A few hours after one half of the game’s greatest duo exited the World Cup, Lionel Messi was joined in the departure lounge by the other. Messi couldn’t paper over Argentina’s cracks and, this time, nor could Cristiano Ronaldo hide Portugal’s flaws.
Messi was outshone by a brilliant individual performance by Kylian Mbappe, whereas Ronaldo came up against 11 of them. Maybe Luis Suarez cannot match his Barca team-mate and Real Madrid rival for star quality, but with Edinson Cavani alongside and a Uruguay army behind him, it’s a team that is more than a match for any individual.
Uruguay and France will meet in on Friday in Nizhny Novgorod with both sides having recently discovered the blend that suits them best. In Didier Deschamps’ case, the puzzle has been focused around getting the best out of his creative talents. For Tabarez, the poser was finding a balance in his midfield. Now the veteran coach of 190 games in charge has cracked that conundrum, Uruguay will take some stopping over the next fortnight because either side of that engine room is world-class talent – individually, yes, but the units are even greater than the sum of their parts.
No defence has been as stingy as Uruguay’s so far. They were the only team to come through the group stage without conceding a goal and their run of clean sheets extends to three friendlies before they arrived in Russia. It is a rearguard marshalled expertly by Diego Godin, with the familiar presence of Atletico Madrid team-mate Jose Gimenez next to him.
Diego Maradona’s judgement may have been somewhat impaired of late but the Argentina great was clear on at least one thing this week. “The other day some journalists told me that Sergio Ramos was ‘a crack’ defender and I told them, ‘No, the one who is a crack is Diego Godin’. For how he plays the ball, his strength, and how he controls the game from his position – that, yes, is a real crack.”
Ronaldo’s recent record against Godin – supposedly a target for Man Utd – may have caused even him to allow a flicker of doubt to enter his mind ahead of their last-16 meeting. The Real star has failed to score in his last four derbies against Godin and Gimenez and his side have not beaten Atletico during that run.
Against Uruguay, when he wasn’t escorted into dead ends, Ronaldo hit brick walls. Only one of the Portugal star’s five shots – all from outside the penalty area – reached the target, with the other four blocked before they entered the box. Never mind a shot, Ronaldo didn’t manage a touch in the Uruguay box in the first half. He could only muster three during a second period Portugal spent the majority of chasing a goal.
When they got one, they greatest surprise is that it came so easily. Uruguay suffered one momentary lapse in concentration upon a short corner which was met by Pepe when it arrived in the box. Fortunately for La Celeste, Pepe returned the favour seven minutes later when his poor header allowed Uruguay a three-on-three to which Cavani applied the finishing flourish.
Of course, Uruguay’s defensive effort begins way north of Godin. Despite being a front two with 97 international goals between them, Suarez and Cavani recognise the importance of their role in protecting their own goal. Cavani attempted more tackles in the first-half than any other player on the pitch, with three of the PSG star’s tackles being made in his own defensive third.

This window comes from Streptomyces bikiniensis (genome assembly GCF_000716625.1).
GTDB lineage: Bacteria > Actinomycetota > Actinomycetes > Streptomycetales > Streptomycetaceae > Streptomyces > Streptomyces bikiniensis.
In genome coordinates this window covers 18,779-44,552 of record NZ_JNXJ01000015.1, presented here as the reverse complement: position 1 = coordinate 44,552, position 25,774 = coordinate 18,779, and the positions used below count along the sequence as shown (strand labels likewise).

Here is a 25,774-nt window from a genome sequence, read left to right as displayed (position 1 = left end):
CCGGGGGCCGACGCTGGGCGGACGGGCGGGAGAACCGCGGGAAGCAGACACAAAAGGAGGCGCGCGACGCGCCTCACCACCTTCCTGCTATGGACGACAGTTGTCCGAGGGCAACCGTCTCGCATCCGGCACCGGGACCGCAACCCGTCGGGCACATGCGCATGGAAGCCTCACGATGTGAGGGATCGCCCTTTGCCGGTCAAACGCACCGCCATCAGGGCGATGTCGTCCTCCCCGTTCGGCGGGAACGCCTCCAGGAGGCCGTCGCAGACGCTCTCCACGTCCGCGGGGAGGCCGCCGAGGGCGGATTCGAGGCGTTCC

Tabarez has also given Godin and Gimenez a proper shield. Their was huge buzz around Uruguay’s young, exciting midfield prior to the tournament but it took until the final group game for the coach to find the blend between attack and defence. After four personnel changes across the midfield four, Tabarez gave Lucas Torreira his first international start at the base of a remodled diamond, with Rodrigo Bentancur freed up to roam around Suarez and Cavani.
Torreira already looks like a seasoned international, and Arsenal’s fondness for the 5ft6in scrapper appears well-placed. The Sampdoria screener finished with a game-high seven blocks, but Nahitan Nandez and Matias Vecino played a huge part in funnelling Portugal in to Torreira’s area, stopping Uruguay’s full-backs being overworked too close to their own goal.
And, of course, then there is Suarez and Cavani – the strike pair apparently born to play together. They arrived into the world in the same city within three weeks of each other and their timing and proximity remains on the pitch. Cavani took the headlines on this occasion but Suarez was instrumental in a brilliant opener. The first seemingly came off Cavani’s cheek but only after the PSG star had switched play with a delicious pass before Suarez returned the favour with a perfect cross. The quality in Uruguay’s second came in the finish, though the weight of Rodrigo Bentancur’s pass was equally exquisite.
Having let their focus slip once, Uruguay never looked likely to allow another lead to go the same way. Portugal chased another leveller with eight shots, though all but one came from outside the box.
The tests have got progressively tougher for Tabarez’s men over the last four matches and France represent another increased challenge. The priority between now and Friday will be to nurse Cavani’s hamstring back to health, but with every side so far displaying chinks in their armour, Uruguay will fancy their chances against anyone.